Elvis Presley’s army induction immortalized at Chaffee Barbershop Museum

elvis army haircut

Although Fort Smith, Arkansas is a 4.5-hour drive from Memphis, die-hard Elvis fans should add this town to their Elvis “must-see” list when visiting the South.  The Chaffee Barbershop Museum located in Fort Smith is the only location in the US where fans can commemorate the monumental event where Elvis Presley got inducted into the army.

Not only did Elvis’ army induction begin a substantial halt to Elvis’ career for two years, but it also drastically changed Elvis’ look. As part of the induction process, Elvis’ long black locks and sideburns were chopped off by a barber leaving Presley with a standard army buzz haircut.

The thought of Elvis’ getting a haircut like this was so traumatizing to fans that some were prompted to write letters begging for this event never to take place. On display in the museum is a letter that three young girls from Montana wrote to none other than President Eisenhower asking for his assistance to keep Elvis’ hair intact: “We think it’s bad enough to send Elvis Presley in the army, but if you cut his sideburns off we will just die!” wrote the girls.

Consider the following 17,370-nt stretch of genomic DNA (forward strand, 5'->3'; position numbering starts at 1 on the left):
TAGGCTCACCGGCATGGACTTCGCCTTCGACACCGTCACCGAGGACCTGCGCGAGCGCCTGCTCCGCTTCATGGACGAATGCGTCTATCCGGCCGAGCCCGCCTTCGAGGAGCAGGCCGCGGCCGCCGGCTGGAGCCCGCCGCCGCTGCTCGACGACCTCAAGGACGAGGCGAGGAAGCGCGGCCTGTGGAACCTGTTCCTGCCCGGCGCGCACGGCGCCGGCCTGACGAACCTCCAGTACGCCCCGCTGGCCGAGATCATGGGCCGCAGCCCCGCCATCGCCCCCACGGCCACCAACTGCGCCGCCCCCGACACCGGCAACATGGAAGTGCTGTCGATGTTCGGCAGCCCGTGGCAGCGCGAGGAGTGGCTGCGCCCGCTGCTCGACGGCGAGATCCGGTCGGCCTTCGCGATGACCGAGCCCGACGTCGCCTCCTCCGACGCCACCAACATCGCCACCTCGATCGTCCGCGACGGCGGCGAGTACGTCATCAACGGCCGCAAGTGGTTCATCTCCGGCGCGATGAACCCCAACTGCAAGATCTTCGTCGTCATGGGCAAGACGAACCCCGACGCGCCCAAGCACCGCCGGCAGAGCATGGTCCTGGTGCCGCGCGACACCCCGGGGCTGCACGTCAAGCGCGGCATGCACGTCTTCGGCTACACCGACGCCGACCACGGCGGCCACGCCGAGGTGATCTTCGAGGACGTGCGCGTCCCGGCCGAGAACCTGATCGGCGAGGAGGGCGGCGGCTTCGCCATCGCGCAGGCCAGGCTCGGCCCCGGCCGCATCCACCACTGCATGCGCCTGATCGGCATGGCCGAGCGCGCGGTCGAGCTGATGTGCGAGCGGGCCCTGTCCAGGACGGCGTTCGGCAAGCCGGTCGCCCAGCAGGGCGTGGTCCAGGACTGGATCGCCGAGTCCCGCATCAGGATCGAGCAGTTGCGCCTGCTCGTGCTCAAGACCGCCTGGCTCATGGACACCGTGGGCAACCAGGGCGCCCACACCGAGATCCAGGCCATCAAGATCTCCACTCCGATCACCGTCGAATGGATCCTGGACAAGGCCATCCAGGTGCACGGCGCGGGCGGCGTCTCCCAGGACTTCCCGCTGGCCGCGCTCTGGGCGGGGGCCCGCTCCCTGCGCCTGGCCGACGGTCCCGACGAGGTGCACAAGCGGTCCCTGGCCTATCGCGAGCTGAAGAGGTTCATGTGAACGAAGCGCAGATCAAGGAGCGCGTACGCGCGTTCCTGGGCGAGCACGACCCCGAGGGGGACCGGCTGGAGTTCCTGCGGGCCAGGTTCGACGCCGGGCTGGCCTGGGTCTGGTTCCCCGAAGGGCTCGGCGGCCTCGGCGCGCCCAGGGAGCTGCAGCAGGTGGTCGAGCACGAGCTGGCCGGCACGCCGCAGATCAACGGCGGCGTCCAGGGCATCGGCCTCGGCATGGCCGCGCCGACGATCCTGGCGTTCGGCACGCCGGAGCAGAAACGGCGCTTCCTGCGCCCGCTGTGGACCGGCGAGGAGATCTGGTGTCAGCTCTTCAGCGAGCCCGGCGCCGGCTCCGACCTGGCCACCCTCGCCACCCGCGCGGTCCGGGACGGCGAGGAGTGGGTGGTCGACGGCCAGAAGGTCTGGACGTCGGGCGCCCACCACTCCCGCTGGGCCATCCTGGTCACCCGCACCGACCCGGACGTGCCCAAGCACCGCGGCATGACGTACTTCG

The museum opened in 2008 and was restored to look the way it did in 1958 when Elvis got his G.I. haircut. In addition to authentic barber chairs and grooming supplies from the 1950s, the museum also features exhibits and photos about Elvis’ army induction, as well as the military and refugee history of Fort Chaffee.

The King’s visit to Fort Chaffee may have received less attention if Colonel Parker was not involved. However, Parker turned Elvis’ army induction into a media circus alerting press from around the world to document the visit. In addition to his haircut, Presley’s three days at Fort Chaffee also included fingerprinting for official paperwork, his uniform issue and inoculations.

Just next door to the barbershop are the barracks where Presley stayed before moving on to Fort Hood, Texas for training. In 2015, Chaffee Crossing received a grant to renovate the barracks to turn that building into a museum also to give visitors a sense of what Elvis experienced as a new army recruit.

Take a virtual tour inside the Chaffee Barbershop museum:

Admission to the Chaffee Barbershop Museum is free.
For more information, visit http://chaffeecrossing.com/index.php?page=museums

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Find out more about the two years that Elvis served in the army in my book,
ELVIS: The Army Years Uncovered
Click here to read a free excerpt

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